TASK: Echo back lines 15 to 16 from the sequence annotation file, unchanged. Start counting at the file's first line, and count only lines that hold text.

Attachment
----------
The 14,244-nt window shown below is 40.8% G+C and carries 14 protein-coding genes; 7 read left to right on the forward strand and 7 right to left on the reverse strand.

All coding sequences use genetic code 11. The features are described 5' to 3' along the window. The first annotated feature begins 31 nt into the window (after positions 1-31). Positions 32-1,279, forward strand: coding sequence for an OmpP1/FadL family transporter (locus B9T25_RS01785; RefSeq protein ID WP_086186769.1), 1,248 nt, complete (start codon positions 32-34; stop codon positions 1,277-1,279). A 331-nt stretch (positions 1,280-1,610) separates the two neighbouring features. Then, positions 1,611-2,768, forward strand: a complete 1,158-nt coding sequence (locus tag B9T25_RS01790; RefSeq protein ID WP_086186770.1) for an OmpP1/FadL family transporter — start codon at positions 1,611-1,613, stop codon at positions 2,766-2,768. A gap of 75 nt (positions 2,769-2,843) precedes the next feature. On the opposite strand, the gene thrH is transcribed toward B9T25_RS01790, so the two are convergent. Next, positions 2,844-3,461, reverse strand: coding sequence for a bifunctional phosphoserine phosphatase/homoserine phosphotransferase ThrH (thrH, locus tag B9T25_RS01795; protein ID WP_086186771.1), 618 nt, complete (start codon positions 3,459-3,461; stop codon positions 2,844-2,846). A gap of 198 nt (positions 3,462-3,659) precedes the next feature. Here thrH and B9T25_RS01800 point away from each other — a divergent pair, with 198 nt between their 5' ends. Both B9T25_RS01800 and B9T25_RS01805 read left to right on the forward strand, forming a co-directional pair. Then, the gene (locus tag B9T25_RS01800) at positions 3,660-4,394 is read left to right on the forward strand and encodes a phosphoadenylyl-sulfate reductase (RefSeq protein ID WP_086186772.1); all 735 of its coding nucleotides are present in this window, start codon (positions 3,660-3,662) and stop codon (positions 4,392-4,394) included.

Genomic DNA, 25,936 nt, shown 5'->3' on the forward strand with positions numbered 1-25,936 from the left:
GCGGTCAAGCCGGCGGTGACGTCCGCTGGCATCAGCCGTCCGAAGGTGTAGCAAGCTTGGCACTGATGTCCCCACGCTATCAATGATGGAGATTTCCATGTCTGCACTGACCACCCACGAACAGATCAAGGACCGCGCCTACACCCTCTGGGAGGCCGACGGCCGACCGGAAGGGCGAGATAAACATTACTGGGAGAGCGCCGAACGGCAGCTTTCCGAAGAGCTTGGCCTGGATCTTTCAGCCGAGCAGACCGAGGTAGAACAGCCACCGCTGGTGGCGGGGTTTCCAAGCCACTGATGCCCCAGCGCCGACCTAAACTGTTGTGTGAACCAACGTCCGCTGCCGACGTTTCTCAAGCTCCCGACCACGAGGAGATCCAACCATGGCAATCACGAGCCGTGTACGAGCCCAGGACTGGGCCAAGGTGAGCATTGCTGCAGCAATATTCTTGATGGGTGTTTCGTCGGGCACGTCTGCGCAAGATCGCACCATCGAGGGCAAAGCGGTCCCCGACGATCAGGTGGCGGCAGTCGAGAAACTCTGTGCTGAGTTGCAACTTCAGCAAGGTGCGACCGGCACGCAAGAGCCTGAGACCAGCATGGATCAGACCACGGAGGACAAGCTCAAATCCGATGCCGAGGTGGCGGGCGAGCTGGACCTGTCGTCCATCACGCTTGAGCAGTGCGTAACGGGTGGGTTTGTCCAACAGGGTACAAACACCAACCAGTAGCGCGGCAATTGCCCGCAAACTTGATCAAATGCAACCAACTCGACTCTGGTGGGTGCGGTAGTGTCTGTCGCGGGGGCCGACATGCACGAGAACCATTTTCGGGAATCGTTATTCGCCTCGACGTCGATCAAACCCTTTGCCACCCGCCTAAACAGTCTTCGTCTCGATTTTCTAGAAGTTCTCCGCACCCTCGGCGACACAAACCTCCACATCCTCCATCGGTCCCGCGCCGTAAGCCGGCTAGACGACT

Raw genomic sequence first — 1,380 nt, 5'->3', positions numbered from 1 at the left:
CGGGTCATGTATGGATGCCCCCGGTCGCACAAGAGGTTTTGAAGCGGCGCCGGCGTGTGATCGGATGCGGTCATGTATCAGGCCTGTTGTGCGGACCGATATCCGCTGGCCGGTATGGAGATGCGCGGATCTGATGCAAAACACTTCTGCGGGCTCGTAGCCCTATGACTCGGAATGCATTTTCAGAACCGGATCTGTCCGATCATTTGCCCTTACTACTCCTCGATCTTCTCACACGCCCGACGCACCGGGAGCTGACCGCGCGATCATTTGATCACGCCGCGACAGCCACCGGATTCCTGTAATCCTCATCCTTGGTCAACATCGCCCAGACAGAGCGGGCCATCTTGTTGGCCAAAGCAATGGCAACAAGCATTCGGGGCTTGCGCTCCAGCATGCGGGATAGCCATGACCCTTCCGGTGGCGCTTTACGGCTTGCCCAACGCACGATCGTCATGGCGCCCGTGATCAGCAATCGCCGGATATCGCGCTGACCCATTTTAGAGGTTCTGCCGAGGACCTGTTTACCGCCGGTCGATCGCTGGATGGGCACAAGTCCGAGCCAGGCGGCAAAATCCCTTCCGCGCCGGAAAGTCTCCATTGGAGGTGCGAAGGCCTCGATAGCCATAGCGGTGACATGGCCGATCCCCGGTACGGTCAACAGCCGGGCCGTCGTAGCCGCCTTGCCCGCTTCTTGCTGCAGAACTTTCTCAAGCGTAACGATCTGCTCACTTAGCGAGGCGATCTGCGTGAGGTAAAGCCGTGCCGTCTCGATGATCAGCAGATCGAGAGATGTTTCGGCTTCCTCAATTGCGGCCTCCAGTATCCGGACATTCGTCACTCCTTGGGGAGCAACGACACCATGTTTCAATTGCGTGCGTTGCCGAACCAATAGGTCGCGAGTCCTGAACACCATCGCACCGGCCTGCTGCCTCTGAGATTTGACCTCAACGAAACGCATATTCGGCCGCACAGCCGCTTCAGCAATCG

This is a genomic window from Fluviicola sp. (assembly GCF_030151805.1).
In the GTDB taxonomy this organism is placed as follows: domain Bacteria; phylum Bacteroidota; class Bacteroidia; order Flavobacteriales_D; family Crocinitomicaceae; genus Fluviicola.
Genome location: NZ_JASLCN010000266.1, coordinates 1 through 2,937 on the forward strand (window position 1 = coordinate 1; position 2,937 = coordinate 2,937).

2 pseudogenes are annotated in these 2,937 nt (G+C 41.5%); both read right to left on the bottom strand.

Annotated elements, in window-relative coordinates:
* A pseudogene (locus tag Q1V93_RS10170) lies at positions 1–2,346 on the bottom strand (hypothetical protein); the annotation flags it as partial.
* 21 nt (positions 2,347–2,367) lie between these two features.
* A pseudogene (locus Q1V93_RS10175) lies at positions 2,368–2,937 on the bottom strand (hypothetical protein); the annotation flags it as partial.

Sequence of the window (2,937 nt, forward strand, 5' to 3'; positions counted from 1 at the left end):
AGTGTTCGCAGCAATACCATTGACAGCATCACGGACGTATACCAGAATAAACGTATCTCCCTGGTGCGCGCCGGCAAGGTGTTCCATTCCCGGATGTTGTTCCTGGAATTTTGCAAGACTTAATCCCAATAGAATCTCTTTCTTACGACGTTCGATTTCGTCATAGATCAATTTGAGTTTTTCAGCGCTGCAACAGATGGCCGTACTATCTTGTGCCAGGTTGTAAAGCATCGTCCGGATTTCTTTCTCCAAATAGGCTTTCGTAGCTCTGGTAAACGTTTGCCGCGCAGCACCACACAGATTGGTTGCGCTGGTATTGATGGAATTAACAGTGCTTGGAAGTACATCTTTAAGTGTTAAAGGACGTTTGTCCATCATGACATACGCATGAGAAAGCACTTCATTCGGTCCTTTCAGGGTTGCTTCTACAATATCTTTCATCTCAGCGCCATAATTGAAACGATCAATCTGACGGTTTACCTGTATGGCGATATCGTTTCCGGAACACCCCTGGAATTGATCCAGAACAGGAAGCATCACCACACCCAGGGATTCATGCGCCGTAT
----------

Sequence of the window (2,937 nt, forward strand, 5' to 3'; positions counted from 1 at the left end):
AGTGTTCGCAGCAATACCATTGACAGCATCACGGACGTATACCAGAATAAACGTATCTCCCTGGTGCGCGCCGGCAAGGTGTTCCATTCCCGGATGTTGTTCCTGGAATTTTGCAAGACTTAATCCCAATAGAATCTCTTTCTTACGACGTTCGATTTCGTCATAGATCAATTTGAGTTTTTCAGCGCTGCAACAGATGGCCGTACTATCTTGTGCCAGGTTGTAAAGCATCGTCCGGATTTCTTTCTCCAAATAGGCTTTCGTAGCTCTGGTAAACGTTTGCCGCGCAGCACCACACAGATTGGTTGCGCTGGTATTGATGGAATTAACAGTGCTTGGAAGTACATCTTTAAGTGTTAAAGGACGTTTGTCCATCATGACATACGCATGAGAAAGCACTTCATTCGGTCCTTTCAGGGTTGCTTCTACAATATCTTTCATCTCAGCGCCATAATTGAAACGATCAATCTGACGGTTTACCTGTATGGCGATATCGTTTCCGGAACACCCCTGGAATTGATCCAGAACAGGAAGCATCACCACACCCAGGGATTCATGCGCCGTAT